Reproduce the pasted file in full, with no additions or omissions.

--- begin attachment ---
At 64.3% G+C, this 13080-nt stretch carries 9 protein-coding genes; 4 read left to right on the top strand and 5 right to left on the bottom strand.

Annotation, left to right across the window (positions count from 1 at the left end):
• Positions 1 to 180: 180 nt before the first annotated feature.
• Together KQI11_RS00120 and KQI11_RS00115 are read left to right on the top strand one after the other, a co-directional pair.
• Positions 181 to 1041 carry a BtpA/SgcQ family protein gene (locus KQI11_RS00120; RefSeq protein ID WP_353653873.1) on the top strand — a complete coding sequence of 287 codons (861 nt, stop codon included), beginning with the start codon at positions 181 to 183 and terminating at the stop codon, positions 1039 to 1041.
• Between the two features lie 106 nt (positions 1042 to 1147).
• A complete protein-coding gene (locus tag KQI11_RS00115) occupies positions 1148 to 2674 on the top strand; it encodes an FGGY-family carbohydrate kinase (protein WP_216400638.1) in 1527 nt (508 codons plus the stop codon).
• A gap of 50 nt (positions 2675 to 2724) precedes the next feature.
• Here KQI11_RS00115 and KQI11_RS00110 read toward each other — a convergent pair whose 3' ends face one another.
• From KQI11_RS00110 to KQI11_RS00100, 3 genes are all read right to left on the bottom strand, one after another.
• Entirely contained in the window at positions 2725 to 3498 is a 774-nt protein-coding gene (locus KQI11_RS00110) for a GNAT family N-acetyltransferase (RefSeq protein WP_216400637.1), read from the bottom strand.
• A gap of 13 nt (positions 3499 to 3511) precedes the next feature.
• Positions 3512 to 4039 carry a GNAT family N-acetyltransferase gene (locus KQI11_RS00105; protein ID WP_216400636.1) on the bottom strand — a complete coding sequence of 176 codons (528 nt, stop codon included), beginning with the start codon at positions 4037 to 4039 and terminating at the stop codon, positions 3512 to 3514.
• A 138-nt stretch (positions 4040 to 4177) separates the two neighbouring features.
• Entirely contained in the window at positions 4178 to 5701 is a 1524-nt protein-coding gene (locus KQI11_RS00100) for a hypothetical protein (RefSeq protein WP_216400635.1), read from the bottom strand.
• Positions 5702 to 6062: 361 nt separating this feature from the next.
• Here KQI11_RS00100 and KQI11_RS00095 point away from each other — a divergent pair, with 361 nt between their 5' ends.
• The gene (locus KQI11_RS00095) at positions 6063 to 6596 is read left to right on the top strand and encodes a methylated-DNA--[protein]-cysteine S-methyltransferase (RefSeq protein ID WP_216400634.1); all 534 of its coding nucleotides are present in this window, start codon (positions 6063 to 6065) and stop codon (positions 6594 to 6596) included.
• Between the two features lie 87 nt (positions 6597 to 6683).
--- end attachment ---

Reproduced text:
At 64.3% G+C, this 13080-nt stretch carries 9 protein-coding genes; 4 read left to right on the top strand and 5 right to left on the bottom strand.

Annotation, left to right across the window (positions count from 1 at the left end):
• Positions 1 to 180: 180 nt before the first annotated feature.
• Together KQI11_RS00120 and KQI11_RS00115 are read left to right on the top strand one after the other, a co-directional pair.
• Positions 181 to 1041 carry a BtpA/SgcQ family protein gene (locus KQI11_RS00120; RefSeq protein ID WP_353653873.1) on the top strand — a complete coding sequence of 287 codons (861 nt, stop codon included), beginning with the start codon at positions 181 to 183 and terminating at the stop codon, positions 1039 to 1041.
• Between the two features lie 106 nt (positions 1042 to 1147).
• A complete protein-coding gene (locus tag KQI11_RS00115) occupies positions 1148 to 2674 on the top strand; it encodes an FGGY-family carbohydrate kinase (protein WP_216400638.1) in 1527 nt (508 codons plus the stop codon).
• A gap of 50 nt (positions 2675 to 2724) precedes the next feature.
• Here KQI11_RS00115 and KQI11_RS00110 read toward each other — a convergent pair whose 3' ends face one another.
• From KQI11_RS00110 to KQI11_RS00100, 3 genes are all read right to left on the bottom strand, one after another.
• Entirely contained in the window at positions 2725 to 3498 is a 774-nt protein-coding gene (locus KQI11_RS00110) for a GNAT family N-acetyltransferase (RefSeq protein WP_216400637.1), read from the bottom strand.
• A gap of 13 nt (positions 3499 to 3511) precedes the next feature.
• Positions 3512 to 4039 carry a GNAT family N-acetyltransferase gene (locus KQI11_RS00105; protein ID WP_216400636.1) on the bottom strand — a complete coding sequence of 176 codons (528 nt, stop codon included), beginning with the start codon at positions 4037 to 4039 and terminating at the stop codon, positions 3512 to 3514.
• A 138-nt stretch (positions 4040 to 4177) separates the two neighbouring features.
• Entirely contained in the window at positions 4178 to 5701 is a 1524-nt protein-coding gene (locus KQI11_RS00100) for a hypothetical protein (RefSeq protein WP_216400635.1), read from the bottom strand.
• Positions 5702 to 6062: 361 nt separating this feature from the next.
• Here KQI11_RS00100 and KQI11_RS00095 point away from each other — a divergent pair, with 361 nt between their 5' ends.
• The gene (locus KQI11_RS00095) at positions 6063 to 6596 is read left to right on the top strand and encodes a methylated-DNA--[protein]-cysteine S-methyltransferase (RefSeq protein ID WP_216400634.1); all 534 of its coding nucleotides are present in this window, start codon (positions 6063 to 6065) and stop codon (positions 6594 to 6596) included.
• Between the two features lie 87 nt (positions 6597 to 6683).